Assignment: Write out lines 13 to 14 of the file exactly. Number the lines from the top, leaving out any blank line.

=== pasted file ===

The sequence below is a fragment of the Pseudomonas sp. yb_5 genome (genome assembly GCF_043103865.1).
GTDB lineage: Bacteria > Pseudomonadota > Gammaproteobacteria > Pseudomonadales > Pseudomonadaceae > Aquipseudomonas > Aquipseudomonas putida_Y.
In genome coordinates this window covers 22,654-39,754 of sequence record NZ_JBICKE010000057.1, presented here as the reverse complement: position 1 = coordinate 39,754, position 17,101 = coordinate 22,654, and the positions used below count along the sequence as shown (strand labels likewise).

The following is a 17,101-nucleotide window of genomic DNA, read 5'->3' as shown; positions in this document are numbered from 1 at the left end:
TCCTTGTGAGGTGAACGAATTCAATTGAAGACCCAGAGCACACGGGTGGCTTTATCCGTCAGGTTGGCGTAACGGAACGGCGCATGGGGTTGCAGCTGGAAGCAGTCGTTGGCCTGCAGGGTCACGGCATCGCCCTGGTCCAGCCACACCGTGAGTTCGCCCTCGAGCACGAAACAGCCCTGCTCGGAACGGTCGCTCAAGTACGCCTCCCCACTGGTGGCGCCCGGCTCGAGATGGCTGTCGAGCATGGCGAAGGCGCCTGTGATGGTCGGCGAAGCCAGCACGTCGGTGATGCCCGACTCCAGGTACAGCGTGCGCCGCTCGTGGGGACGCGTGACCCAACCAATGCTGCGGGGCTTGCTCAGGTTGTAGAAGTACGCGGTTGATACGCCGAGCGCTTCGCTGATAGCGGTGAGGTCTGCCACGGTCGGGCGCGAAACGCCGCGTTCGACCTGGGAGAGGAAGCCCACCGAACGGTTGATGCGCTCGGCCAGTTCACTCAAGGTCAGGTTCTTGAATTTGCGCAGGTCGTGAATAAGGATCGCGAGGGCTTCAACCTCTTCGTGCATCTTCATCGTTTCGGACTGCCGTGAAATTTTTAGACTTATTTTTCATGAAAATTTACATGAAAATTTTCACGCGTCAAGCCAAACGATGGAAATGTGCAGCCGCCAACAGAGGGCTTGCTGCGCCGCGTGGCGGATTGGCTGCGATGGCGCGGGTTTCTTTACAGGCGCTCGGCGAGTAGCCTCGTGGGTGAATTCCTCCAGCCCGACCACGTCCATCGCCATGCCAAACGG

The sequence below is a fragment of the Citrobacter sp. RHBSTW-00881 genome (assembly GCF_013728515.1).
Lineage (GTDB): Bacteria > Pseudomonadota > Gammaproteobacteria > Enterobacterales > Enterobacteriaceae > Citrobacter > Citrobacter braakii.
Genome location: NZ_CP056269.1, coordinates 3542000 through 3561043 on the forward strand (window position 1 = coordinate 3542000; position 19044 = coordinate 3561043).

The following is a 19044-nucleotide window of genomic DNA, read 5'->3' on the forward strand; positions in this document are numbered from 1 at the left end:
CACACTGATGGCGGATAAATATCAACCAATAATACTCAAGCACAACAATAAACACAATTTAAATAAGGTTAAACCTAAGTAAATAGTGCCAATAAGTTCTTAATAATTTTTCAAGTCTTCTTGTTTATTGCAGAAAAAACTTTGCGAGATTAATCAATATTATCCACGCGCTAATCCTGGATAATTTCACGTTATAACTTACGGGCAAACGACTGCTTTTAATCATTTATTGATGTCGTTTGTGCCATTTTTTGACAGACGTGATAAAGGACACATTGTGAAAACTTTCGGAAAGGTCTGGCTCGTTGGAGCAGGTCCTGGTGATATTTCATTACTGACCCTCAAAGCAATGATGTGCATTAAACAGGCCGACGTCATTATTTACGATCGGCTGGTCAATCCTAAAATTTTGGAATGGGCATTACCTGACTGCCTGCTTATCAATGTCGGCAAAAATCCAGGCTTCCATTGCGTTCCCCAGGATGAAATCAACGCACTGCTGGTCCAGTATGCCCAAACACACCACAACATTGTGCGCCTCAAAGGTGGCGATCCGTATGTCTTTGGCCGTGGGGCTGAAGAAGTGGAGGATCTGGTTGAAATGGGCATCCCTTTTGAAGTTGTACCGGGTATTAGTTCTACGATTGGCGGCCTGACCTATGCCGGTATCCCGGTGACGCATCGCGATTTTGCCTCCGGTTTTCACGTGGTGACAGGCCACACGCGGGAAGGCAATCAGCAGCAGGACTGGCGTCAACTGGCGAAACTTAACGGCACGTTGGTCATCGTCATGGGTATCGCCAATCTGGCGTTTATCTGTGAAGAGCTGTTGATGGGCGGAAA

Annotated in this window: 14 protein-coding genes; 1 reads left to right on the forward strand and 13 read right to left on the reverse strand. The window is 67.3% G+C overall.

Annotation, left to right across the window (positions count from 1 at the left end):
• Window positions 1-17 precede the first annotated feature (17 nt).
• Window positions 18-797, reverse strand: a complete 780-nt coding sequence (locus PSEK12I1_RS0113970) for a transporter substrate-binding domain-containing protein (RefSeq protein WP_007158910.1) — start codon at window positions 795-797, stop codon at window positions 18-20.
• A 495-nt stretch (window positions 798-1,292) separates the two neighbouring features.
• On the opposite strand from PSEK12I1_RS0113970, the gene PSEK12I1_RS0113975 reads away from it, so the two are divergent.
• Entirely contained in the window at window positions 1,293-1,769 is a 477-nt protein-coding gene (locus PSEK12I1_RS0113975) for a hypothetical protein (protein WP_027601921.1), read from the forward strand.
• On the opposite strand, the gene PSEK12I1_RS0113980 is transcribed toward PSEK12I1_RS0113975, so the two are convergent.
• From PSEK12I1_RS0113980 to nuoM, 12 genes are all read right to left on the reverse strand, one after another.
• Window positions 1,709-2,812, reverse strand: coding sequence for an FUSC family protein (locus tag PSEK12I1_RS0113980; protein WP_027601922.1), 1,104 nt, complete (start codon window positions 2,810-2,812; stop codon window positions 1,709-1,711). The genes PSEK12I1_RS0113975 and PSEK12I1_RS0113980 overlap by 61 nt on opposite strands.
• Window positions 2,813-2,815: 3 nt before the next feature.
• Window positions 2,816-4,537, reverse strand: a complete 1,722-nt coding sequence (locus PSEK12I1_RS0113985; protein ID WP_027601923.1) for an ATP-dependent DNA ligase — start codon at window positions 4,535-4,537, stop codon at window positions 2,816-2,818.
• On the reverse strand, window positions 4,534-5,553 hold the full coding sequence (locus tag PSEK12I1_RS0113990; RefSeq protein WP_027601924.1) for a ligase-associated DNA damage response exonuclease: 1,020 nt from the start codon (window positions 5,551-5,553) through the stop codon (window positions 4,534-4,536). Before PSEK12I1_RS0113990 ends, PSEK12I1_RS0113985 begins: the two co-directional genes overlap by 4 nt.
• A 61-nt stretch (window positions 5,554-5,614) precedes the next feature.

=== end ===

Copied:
• Window positions 1-17 precede the first annotated feature (17 nt).
• Window positions 18-797, reverse strand: a complete 780-nt coding sequence (locus PSEK12I1_RS0113970) for a transporter substrate-binding domain-containing protein (RefSeq protein WP_007158910.1) — start codon at window positions 795-797, stop codon at window positions 18-20.